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President Uhuru Kenyatta (pictured) has dismissed as untrue media reports attributed to an Oxford University researcher that they would use Kenyans to test a Coronavirus vaccine being developed by the British institution.
 
On the contrary, the president said local research institutions, such as KEMRI, were working on their own vaccines and would collaborate with international partners.
 
Health Chief Administrative Secretary Rashid Aman on Friday said although a formal request had not been made to the government by the scientists at Oxford University, once made, it would be considered.
 
An article published by the BBC on Thursday indicated that the UK was considering testing the vaccine in Kenya.
 
“If this request comes to us, it will be scrutinised by the government before we respond to it,” said Dr Aman.
 
The CAS said even with the expression of interest by the scientists, Kenya had detailed guidelines for such an activity to be carried out in the country.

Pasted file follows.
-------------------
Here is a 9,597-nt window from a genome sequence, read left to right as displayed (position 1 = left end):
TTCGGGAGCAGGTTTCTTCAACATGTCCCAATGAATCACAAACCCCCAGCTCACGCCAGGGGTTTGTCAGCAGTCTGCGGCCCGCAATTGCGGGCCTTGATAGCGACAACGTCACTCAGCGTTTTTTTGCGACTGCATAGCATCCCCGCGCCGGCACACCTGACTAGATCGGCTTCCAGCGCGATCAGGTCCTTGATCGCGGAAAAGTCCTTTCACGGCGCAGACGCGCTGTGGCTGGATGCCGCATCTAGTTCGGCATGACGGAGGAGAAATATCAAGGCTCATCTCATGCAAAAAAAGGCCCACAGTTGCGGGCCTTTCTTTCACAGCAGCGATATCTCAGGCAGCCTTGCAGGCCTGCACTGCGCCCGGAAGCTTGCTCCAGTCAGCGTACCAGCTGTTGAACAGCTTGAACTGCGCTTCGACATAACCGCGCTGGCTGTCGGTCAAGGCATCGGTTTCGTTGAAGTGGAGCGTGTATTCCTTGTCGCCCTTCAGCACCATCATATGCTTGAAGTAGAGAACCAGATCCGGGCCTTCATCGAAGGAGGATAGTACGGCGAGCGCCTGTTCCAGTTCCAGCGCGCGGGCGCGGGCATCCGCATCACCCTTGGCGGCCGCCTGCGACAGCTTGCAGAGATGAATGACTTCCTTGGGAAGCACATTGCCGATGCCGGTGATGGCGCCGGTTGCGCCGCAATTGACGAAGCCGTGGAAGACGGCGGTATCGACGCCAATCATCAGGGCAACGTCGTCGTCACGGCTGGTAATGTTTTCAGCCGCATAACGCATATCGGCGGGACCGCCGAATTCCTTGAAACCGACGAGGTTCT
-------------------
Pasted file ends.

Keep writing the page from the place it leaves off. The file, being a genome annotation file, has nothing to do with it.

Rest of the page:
“There are laid down procedures, which are rigorous for approval of any trial,” he said.
 
He added: “We have a robust structure at Pharmacy and Poisons Board for regulating any clinical trial.”
 
The clinical trials of the said vaccine, which is said to have the ability to boost one’s immunity with just one dose, started in the UK on Thursday. 
 
Strand of hope
Some 800 people are targeted. 
 
The vaccine is the latest strand of hope against Covid-19 after both Remdisivir and Hydroxychloroquine drugs failed clinical trials as potential treatment to the disease.
 
The vaccine is made from a weakened version of common cold virus, extracted from chimpanzees, and modified so that it does not replicate in humans.
 
However, it is not clear how soon the vaccine or a report on its efficacy will be ready since the scientists have to wait and see if any of the 800 volunteers will be infected. 
 
Only half of the 800 will be injected with the vaccine while the other half will be a control group who to be immunised against meningitis.
 
The interest of the scientists in Kenya, as reported by the BBC, has been informed by the low number of infections in the country, which currently stands at two per cent.
 
This means only two of 100 people tested turn positive. 
 
As of yesterday, the number of coronavirus cases in Kenya had hit 336 after 16 more people tested positive.
 
The 16 were from 946 samples collected across 12 counties. 

President Uhuru Kenyatta Oxford University Coronavirus Vaccine
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